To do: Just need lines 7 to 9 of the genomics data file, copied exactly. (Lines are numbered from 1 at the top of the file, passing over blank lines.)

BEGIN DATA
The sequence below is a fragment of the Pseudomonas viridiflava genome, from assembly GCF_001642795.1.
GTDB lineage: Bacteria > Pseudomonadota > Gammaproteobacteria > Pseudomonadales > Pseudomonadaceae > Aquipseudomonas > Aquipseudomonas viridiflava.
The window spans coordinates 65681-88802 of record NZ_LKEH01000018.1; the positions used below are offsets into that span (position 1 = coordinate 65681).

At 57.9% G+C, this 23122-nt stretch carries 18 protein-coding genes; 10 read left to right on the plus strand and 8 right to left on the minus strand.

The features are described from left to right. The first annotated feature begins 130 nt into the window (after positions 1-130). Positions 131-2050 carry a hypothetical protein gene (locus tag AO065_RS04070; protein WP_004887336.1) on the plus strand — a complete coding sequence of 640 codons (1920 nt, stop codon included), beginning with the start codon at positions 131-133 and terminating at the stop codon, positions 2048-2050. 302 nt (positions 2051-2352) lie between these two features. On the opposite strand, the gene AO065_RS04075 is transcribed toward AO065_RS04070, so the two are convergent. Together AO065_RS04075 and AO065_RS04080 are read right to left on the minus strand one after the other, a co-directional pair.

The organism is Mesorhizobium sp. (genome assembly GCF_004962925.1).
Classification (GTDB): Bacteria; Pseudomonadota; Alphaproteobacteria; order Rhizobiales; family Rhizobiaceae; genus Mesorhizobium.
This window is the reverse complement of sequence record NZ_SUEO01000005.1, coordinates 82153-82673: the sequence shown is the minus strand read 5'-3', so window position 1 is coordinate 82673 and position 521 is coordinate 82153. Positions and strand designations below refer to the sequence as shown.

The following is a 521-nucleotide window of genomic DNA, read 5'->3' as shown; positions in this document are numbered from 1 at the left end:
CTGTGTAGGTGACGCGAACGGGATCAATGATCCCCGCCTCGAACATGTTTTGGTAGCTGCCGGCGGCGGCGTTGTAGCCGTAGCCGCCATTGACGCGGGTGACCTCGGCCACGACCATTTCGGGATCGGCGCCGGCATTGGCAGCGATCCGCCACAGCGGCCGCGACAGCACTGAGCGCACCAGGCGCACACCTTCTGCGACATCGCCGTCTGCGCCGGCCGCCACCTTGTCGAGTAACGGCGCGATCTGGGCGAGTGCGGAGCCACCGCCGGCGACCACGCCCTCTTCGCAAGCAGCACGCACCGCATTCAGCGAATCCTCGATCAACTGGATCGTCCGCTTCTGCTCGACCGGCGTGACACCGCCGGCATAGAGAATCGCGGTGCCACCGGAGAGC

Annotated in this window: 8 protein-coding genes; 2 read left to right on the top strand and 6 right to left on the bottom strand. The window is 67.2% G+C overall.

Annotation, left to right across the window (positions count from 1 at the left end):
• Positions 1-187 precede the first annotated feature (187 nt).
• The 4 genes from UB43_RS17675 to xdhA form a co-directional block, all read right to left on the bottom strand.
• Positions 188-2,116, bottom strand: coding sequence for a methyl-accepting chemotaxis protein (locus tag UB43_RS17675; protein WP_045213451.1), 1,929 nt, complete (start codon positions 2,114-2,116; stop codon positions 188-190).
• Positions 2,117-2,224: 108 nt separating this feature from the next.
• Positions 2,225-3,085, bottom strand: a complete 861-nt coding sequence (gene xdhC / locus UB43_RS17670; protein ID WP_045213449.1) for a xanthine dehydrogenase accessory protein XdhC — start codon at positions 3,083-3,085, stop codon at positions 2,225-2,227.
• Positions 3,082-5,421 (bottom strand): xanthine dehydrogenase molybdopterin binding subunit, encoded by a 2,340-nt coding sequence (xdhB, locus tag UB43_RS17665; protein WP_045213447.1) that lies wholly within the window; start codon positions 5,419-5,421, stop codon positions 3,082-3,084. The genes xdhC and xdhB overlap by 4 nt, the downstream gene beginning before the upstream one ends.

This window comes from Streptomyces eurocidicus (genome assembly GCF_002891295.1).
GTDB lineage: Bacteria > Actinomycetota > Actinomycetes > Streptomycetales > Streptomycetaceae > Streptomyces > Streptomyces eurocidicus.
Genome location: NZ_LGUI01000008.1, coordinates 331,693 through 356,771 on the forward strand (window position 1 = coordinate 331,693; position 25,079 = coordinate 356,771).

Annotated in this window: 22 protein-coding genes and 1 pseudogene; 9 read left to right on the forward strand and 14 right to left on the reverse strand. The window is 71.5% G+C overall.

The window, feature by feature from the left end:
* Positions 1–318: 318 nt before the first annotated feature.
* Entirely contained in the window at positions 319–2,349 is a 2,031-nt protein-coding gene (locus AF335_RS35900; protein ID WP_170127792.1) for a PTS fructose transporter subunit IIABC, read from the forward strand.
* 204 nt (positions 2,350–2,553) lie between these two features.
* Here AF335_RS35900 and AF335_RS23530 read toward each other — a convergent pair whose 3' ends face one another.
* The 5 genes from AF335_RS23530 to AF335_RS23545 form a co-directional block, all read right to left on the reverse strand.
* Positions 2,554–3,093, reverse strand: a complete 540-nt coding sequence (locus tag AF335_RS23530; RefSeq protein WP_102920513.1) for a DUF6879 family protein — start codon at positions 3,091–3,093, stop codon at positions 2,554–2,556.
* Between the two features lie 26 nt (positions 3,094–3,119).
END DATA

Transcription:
Classification (GTDB): Bacteria; Pseudomonadota; Alphaproteobacteria; order Rhizobiales; family Rhizobiaceae; genus Mesorhizobium.
This window is the reverse complement of sequence record NZ_SUEO01000005.1, coordinates 82153-82673: the sequence shown is the minus strand read 5'-3', so window position 1 is coordinate 82673 and position 521 is coordinate 82153. Positions and strand designations below refer to the sequence as shown.

The following is a 521-nucleotide window of genomic DNA, read 5'->3' as shown; positions in this document are numbered from 1 at the left end: